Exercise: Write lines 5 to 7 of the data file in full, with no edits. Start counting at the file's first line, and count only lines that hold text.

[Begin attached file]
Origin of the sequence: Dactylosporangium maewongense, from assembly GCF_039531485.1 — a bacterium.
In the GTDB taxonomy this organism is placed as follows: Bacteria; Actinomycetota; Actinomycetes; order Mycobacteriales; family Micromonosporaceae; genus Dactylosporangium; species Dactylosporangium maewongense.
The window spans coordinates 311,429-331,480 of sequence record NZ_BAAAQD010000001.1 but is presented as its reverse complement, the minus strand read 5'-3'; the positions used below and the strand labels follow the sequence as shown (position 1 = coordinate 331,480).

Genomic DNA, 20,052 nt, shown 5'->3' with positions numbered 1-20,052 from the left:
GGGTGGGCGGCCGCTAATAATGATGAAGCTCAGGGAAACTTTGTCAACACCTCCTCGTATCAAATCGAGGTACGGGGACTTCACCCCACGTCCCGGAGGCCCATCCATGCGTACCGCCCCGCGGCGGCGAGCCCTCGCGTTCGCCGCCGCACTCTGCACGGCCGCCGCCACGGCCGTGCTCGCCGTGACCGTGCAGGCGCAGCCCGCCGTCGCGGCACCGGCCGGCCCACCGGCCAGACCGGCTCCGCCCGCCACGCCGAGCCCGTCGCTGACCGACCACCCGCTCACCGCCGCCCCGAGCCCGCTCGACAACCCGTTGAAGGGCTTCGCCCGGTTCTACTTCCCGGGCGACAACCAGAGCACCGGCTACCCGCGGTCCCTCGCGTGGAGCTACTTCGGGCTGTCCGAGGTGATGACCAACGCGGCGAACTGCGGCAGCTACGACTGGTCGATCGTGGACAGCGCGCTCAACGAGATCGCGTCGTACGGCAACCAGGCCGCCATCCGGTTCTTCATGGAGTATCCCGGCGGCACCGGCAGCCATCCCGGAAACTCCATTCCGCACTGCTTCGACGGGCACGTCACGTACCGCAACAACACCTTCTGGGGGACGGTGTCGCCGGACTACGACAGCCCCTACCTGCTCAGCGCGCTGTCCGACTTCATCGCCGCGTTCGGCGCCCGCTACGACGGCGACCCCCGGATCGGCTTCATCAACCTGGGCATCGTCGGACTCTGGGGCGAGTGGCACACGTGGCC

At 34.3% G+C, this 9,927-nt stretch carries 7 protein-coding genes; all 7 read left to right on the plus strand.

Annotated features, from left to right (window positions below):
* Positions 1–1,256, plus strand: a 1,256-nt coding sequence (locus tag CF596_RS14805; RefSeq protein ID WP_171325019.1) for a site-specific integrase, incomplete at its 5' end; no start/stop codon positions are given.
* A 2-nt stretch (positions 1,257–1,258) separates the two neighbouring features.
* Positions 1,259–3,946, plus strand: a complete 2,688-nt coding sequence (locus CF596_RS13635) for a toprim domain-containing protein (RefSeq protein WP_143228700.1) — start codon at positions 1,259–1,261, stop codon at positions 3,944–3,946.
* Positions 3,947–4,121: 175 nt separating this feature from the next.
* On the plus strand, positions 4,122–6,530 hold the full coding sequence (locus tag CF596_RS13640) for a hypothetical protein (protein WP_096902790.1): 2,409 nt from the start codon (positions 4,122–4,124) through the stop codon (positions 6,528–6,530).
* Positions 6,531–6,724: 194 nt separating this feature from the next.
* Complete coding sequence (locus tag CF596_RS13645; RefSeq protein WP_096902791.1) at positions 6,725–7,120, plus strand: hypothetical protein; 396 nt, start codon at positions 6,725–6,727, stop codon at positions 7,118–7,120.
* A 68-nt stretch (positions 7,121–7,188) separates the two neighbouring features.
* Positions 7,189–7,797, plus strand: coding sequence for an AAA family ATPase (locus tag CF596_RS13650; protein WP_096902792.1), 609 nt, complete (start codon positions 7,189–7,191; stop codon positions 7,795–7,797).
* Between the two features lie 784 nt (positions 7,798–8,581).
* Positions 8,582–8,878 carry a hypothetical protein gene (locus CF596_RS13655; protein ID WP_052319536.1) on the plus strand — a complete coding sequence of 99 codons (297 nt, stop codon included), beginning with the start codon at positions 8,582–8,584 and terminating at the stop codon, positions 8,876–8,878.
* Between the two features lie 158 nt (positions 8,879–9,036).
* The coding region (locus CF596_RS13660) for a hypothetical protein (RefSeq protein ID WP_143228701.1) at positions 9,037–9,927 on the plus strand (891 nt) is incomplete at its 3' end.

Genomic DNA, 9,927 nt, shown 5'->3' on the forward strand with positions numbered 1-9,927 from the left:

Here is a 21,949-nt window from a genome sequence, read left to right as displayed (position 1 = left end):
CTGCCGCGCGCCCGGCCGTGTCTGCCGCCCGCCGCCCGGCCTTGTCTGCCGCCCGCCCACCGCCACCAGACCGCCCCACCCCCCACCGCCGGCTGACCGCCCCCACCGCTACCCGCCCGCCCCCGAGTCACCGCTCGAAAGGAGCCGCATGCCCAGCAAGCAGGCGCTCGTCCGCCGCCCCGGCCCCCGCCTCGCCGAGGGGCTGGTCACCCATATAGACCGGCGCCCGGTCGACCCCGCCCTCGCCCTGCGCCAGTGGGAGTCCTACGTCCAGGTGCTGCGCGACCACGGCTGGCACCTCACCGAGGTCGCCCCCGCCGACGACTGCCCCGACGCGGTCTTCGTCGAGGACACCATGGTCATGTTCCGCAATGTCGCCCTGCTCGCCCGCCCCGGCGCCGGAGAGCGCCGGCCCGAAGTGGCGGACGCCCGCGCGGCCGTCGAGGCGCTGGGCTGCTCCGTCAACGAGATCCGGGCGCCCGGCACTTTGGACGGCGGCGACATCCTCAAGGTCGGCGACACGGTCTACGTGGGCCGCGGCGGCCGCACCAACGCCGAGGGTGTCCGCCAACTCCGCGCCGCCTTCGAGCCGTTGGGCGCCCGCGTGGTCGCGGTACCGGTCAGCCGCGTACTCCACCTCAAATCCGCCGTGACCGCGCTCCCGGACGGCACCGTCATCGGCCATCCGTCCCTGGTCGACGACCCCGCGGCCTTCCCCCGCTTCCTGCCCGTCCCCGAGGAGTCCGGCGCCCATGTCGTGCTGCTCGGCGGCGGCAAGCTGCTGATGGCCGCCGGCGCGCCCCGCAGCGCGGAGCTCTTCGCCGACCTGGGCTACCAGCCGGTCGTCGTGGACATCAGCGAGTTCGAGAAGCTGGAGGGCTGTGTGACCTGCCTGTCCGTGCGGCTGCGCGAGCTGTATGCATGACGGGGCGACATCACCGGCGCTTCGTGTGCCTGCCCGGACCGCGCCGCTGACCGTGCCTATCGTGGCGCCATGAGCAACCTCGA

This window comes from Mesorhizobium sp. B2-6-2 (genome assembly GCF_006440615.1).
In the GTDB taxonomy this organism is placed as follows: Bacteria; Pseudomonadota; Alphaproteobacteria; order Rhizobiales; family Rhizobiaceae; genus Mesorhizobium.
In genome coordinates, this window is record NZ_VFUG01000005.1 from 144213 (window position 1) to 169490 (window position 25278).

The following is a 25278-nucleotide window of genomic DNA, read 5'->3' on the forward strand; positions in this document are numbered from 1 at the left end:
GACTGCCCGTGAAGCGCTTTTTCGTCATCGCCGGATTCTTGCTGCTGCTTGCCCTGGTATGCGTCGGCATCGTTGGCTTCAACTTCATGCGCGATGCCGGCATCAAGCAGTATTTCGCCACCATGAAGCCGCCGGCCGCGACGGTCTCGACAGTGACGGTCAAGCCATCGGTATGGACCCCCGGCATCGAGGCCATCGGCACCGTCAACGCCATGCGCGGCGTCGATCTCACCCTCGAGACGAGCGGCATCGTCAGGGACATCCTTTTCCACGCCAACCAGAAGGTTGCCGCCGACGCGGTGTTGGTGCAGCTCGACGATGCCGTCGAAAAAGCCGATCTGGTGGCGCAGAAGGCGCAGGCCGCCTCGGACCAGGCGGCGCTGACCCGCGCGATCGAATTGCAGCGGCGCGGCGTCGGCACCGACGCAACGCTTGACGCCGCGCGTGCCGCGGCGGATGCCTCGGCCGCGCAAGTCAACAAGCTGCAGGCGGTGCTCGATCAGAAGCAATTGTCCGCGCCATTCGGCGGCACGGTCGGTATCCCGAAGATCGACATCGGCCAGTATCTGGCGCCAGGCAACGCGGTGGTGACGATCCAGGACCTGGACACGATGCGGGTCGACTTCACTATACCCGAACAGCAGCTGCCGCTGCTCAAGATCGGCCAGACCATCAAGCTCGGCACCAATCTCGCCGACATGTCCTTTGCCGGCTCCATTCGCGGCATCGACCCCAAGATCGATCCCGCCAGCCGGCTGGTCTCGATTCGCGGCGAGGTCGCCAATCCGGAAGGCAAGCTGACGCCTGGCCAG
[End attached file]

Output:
GGGTGGGCGGCCGCTAATAATGATGAAGCTCAGGGAAACTTTGTCAACACCTCCTCGTATCAAATCGAGGTACGGGGACTTCACCCCACGTCCCGGAGGCCCATCCATGCGTACCGCCCCGCGGCGGCGAGCCCTCGCGTTCGCCGCCGCACTCTGCACGGCCGCCGCCACGGCCGTGCTCGCCGTGACCGTGCAGGCGCAGCCCGCCGTCGCGGCACCGGCCGGCCCACCGGCCAGACCGGCTCCGCCCGCCACGCCGAGCCCGTCGCTGACCGACCACCCGCTCACCGCCGCCCCGAGCCCGCTCGACAACCCGTTGAAGGGCTTCGCCCGGTTCTACTTCCCGGGCGACAACCAGAGCACCGGCTACCCGCGGTCCCTCGCGTGGAGCTACTTCGGGCTGTCCGAGGTGATGACCAACGCGGCGAACTGCGGCAGCTACGACTGGTCGATCGTGGACAGCGCGCTCAACGAGATCGCGTCGTACGGCAACCAGGCCGCCATCCGGTTCTTCATGGAGTATCCCGGCGGCACCGGCAGCCATCCCGGAAACTCCATTCCGCACTGCTTCGACGGGCACGTCACGTACCGCAACAACACCTTCTGGGGGACGGTGTCGCCGGACTACGACAGCCCCTACCTGCTCAGCGCGCTGTCCGACTTCATCGCCGCGTTCGGCGCCCGCTACGACGGCGACCCCCGGATCGGCTTCATCAACCTGGGCATCGTCGGACTCTGGGGCGAGTGGCACACGTGGCC

At 34.3% G+C, this 9,927-nt stretch carries 7 protein-coding genes; all 7 read left to right on the plus strand.

Annotated features, from left to right (window positions below):